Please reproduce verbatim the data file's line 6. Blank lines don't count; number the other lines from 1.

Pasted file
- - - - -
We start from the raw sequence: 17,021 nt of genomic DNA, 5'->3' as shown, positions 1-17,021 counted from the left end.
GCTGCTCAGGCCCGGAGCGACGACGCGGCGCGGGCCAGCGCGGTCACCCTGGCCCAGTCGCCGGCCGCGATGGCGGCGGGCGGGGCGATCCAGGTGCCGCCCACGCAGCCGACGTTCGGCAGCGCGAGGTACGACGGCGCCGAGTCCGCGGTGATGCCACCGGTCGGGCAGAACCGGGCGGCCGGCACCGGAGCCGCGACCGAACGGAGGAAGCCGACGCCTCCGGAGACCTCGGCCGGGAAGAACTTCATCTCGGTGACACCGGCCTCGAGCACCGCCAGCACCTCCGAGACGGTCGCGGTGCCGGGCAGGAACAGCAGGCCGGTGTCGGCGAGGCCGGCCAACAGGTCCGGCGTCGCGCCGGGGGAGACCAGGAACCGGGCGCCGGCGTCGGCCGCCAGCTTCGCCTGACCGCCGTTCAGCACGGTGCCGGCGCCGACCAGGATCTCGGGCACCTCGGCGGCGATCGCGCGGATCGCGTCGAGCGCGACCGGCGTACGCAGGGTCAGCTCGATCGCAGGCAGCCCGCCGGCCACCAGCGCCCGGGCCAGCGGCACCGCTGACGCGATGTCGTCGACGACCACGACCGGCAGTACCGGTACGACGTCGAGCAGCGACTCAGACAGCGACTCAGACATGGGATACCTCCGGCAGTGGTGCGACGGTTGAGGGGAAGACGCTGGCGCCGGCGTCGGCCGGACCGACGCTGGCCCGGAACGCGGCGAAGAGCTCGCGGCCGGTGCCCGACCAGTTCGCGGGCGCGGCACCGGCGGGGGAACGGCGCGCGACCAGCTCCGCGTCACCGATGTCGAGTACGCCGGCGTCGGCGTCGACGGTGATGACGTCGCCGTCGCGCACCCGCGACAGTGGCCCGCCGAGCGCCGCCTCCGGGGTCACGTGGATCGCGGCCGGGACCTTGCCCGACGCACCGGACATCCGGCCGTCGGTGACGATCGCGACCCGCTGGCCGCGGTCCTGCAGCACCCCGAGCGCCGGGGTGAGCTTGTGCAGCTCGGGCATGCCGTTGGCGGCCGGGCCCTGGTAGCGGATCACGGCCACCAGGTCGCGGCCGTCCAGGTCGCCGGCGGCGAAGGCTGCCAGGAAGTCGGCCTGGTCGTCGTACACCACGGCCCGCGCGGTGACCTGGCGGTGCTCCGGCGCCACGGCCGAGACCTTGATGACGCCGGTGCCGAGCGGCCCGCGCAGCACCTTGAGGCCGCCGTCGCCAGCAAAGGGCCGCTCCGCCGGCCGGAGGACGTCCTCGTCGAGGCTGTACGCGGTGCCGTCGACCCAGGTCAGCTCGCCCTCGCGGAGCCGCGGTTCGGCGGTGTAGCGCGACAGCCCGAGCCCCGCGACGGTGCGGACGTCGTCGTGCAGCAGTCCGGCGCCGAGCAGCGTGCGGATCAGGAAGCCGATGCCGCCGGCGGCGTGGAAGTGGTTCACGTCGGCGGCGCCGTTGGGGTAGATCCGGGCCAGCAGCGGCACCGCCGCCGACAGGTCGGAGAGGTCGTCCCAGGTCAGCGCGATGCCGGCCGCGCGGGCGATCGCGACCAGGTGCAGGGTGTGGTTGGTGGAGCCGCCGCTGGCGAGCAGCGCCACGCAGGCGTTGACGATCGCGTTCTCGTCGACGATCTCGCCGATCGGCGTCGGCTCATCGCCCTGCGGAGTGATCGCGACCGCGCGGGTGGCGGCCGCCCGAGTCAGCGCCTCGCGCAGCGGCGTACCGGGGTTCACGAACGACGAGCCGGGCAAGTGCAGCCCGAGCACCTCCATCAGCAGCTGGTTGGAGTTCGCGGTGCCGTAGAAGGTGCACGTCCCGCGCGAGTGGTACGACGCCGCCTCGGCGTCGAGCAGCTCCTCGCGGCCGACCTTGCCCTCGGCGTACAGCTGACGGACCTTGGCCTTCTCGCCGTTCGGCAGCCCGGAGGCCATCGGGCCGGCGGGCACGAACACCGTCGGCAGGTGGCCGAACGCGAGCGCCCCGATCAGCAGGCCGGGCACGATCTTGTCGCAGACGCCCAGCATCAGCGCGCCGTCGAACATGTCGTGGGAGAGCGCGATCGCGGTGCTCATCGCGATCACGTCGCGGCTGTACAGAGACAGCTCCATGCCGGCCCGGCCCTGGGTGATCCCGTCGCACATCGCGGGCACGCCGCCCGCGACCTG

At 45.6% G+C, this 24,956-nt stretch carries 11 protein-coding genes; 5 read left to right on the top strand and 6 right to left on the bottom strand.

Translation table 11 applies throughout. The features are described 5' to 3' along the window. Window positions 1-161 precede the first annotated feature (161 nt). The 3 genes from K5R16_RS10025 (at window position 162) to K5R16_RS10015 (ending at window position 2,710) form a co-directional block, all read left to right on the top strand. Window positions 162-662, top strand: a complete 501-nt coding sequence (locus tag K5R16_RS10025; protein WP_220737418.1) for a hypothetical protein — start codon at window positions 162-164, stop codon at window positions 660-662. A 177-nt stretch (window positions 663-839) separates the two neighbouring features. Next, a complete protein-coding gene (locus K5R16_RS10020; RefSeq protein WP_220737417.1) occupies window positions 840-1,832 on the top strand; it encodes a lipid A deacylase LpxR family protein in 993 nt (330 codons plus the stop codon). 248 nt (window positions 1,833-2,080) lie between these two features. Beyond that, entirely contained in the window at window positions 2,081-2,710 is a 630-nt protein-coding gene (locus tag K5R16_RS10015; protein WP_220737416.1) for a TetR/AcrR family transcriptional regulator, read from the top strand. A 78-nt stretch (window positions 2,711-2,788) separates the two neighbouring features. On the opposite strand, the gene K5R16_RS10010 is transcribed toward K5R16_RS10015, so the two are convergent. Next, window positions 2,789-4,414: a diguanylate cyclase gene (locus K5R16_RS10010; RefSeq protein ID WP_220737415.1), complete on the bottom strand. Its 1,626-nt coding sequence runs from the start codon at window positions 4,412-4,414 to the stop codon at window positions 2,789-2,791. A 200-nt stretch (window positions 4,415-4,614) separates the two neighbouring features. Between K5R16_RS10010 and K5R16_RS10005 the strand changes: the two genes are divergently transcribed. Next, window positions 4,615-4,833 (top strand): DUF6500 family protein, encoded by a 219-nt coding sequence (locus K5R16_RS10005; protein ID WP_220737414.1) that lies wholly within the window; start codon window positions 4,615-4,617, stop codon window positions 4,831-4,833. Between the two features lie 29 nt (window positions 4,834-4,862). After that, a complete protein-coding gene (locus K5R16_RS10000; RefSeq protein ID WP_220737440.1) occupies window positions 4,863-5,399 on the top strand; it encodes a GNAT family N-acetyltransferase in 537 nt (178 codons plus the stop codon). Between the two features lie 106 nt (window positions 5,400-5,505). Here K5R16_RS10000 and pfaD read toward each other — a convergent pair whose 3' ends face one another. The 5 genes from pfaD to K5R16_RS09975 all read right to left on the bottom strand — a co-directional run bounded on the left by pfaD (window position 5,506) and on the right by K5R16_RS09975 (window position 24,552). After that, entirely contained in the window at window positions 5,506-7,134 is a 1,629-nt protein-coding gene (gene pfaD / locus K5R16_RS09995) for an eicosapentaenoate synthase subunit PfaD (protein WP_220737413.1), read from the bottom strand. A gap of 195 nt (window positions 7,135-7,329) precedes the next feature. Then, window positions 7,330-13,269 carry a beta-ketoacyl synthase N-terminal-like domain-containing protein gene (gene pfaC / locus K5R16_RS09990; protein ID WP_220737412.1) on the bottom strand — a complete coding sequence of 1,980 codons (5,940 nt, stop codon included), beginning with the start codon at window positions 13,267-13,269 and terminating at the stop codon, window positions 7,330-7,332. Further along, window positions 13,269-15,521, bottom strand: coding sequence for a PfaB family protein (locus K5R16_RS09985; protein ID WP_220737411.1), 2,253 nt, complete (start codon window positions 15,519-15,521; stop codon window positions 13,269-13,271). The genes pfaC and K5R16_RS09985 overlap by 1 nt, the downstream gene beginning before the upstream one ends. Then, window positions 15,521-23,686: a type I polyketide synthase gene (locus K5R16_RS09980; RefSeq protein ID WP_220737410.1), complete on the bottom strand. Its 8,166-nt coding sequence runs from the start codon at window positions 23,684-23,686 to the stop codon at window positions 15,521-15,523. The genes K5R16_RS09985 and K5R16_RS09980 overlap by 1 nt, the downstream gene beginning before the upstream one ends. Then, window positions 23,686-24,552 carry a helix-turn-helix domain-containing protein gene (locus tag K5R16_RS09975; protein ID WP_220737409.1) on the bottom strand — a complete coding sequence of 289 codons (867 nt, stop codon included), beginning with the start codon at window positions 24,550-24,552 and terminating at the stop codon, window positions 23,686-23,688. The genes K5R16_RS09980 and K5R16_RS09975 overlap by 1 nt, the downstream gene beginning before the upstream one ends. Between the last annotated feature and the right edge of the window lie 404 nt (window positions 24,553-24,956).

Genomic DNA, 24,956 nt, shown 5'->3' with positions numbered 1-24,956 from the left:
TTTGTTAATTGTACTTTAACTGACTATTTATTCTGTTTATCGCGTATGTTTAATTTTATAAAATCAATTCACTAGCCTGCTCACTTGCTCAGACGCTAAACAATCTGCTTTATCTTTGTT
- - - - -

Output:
TTTGTTAATTGTACTTTAACTGACTATTTATTCTGTTTATCGCGTATGTTTAATTTTATAAAATCAATTCACTAGCCTGCTCACTTGCTCAGACGCTAAACAATCTGCTTTATCTTTGTT